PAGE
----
Fecal transplants help to cure deadly bacterial infection - AmericaNowNews.com

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Fecal transplants help to cure deadly bacterial infection

A breakthrough medical treatment for a deadly bacterial infection that might sound strange, if not gross. But apparently this new method offers hope when all else fails.

It's estimated C. diff will sicken half a million Americans this year. It's a potentially fatal infection called Clostridium difficile or C. diff for short.

It attacks the colon, clearing out good bacteria, leaving a toxin that causes extreme diarrhea. It can also lead to a ruptured colon, kidney failure, blood poisoning, even death.

C. diff is a superbug and can be drug resistant. Even when antibiotics work, a number of people get the infection all over again the moment they stop the drugs.

"The patients I'm seeing are the patients who are getting C. diff over and over and over again," said Dr. Michael Edmond.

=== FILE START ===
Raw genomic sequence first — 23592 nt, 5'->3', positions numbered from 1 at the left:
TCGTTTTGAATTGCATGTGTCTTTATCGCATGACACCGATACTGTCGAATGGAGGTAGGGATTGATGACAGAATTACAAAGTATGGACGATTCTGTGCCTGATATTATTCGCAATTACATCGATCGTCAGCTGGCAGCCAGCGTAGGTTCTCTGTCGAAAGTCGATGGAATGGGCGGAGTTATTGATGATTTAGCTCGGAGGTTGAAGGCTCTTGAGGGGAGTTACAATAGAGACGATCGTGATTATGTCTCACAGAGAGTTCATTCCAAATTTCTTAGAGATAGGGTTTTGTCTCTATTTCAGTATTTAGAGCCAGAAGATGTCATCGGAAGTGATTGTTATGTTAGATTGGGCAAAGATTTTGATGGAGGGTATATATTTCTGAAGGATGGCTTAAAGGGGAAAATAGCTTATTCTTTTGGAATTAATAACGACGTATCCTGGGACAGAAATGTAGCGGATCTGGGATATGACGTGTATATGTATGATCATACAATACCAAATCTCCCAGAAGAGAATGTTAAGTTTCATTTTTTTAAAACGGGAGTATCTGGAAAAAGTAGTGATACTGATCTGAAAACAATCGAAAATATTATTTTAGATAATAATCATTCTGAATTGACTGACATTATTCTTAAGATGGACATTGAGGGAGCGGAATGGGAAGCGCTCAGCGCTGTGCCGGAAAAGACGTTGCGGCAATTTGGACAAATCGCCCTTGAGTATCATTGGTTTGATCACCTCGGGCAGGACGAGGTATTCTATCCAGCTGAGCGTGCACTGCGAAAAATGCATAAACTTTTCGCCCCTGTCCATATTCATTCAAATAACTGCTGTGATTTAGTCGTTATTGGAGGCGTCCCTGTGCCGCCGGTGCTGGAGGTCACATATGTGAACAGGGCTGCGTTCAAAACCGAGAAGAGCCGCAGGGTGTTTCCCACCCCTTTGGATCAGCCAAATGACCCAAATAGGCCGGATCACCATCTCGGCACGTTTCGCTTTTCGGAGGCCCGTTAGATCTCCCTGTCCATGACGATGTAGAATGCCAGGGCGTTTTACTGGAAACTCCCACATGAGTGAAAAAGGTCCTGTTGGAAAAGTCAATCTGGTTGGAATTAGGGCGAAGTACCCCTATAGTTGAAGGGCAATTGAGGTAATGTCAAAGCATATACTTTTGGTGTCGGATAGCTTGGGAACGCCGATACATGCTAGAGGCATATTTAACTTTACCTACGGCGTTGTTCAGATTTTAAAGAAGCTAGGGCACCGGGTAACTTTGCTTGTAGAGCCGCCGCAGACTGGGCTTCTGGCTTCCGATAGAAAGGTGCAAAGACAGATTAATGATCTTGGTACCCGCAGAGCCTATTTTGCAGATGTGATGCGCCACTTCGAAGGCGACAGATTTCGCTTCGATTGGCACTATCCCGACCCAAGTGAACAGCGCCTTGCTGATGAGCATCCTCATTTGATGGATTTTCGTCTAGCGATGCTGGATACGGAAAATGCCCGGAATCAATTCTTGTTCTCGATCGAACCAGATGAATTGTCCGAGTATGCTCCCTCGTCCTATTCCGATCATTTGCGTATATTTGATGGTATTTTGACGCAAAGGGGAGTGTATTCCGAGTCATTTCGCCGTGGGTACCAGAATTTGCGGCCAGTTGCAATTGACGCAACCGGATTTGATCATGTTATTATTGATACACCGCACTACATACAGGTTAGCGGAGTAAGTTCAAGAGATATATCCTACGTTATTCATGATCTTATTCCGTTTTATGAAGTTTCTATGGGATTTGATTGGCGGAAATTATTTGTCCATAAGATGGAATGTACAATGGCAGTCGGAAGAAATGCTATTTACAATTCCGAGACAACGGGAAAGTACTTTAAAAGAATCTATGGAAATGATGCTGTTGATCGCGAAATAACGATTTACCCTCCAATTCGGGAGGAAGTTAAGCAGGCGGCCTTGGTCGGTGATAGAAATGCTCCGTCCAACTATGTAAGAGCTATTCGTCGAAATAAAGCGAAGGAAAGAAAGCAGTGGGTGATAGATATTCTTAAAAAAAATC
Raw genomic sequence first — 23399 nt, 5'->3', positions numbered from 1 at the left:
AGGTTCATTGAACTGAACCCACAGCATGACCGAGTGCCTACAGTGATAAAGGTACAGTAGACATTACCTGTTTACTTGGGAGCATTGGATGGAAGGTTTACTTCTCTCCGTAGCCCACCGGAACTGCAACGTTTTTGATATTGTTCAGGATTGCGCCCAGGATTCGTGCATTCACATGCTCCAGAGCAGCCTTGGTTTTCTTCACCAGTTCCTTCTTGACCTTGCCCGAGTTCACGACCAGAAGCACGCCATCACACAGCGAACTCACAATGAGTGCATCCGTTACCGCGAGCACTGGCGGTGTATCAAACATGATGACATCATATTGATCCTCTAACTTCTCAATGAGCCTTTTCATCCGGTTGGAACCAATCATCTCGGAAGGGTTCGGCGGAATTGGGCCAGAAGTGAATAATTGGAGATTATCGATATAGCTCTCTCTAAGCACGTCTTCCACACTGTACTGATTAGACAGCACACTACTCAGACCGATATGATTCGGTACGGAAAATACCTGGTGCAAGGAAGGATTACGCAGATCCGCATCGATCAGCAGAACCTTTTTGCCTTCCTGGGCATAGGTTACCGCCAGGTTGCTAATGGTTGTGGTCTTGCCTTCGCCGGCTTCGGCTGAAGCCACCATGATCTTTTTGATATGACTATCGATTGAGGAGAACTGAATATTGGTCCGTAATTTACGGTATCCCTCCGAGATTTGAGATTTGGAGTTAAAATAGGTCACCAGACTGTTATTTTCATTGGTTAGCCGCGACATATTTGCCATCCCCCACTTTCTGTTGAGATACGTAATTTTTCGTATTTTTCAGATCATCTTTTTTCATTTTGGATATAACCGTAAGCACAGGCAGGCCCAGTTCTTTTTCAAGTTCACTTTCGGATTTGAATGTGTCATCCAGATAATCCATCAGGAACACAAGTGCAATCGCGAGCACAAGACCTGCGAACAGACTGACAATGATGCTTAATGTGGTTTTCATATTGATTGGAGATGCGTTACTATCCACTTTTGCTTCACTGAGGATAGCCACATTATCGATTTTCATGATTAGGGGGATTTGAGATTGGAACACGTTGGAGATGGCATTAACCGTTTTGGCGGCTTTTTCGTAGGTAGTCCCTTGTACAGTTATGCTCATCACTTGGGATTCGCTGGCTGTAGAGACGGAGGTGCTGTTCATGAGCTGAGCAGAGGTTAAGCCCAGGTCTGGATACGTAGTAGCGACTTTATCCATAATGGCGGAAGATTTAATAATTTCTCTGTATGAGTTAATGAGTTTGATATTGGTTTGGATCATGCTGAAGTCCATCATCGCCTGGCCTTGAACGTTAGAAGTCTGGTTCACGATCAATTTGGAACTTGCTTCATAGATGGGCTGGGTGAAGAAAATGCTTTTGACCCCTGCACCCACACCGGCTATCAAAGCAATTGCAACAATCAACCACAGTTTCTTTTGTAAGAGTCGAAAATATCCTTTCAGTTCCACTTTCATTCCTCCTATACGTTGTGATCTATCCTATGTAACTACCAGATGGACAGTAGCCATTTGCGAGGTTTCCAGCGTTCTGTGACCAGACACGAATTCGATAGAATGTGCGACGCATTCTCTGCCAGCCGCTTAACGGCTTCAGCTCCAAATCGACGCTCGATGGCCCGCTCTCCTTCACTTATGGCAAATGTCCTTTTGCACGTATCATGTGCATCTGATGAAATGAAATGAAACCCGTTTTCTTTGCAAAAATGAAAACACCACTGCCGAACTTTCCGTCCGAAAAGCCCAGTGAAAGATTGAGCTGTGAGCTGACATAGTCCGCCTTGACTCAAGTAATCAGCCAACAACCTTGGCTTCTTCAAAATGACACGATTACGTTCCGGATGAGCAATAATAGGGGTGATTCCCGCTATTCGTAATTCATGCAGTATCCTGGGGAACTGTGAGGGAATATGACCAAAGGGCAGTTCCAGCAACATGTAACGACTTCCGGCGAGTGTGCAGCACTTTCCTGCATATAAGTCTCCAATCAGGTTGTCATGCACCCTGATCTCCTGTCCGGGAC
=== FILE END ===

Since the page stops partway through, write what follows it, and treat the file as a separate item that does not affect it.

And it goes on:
Dr. Edmond ia an internationally known expert in infectious diseases, and one of the few doctors in the country who has performed fecal transplants.

"They say, 'oh this is horrible, this is gross, disgusting.' But, if you've had diarrhea for 3 months and you can't leave your house and I say this has about a 90% success rate, your response is going to be how fast can we do it," said Edmond.

It seems a little more medieval than modern, and this may even gross you out just a little bit, but there's a real science behind fecal transplants happening inside hospitals and why they work.

"We take a stool sample from a healthy individual and we give it to the patient who has C. diff," said Edmond.

He inserts a tube into your nose, down your throat and into your stomach. He then takes a healthy stool sample from a donor- usually a family member. The sample is mixed in a blender, passed through coffee filters and puts into a syringe. It's then injected into the tube, straight into the C. diff patient's stomach.

"The rational here is, I try to give them back normal bacteria that should be in their gut and make the C. diff go away," adds Edmond.

The idea dates back to 4th century China when people ingested feces to treat food poisoning. It's even used by veterinarians with horses.

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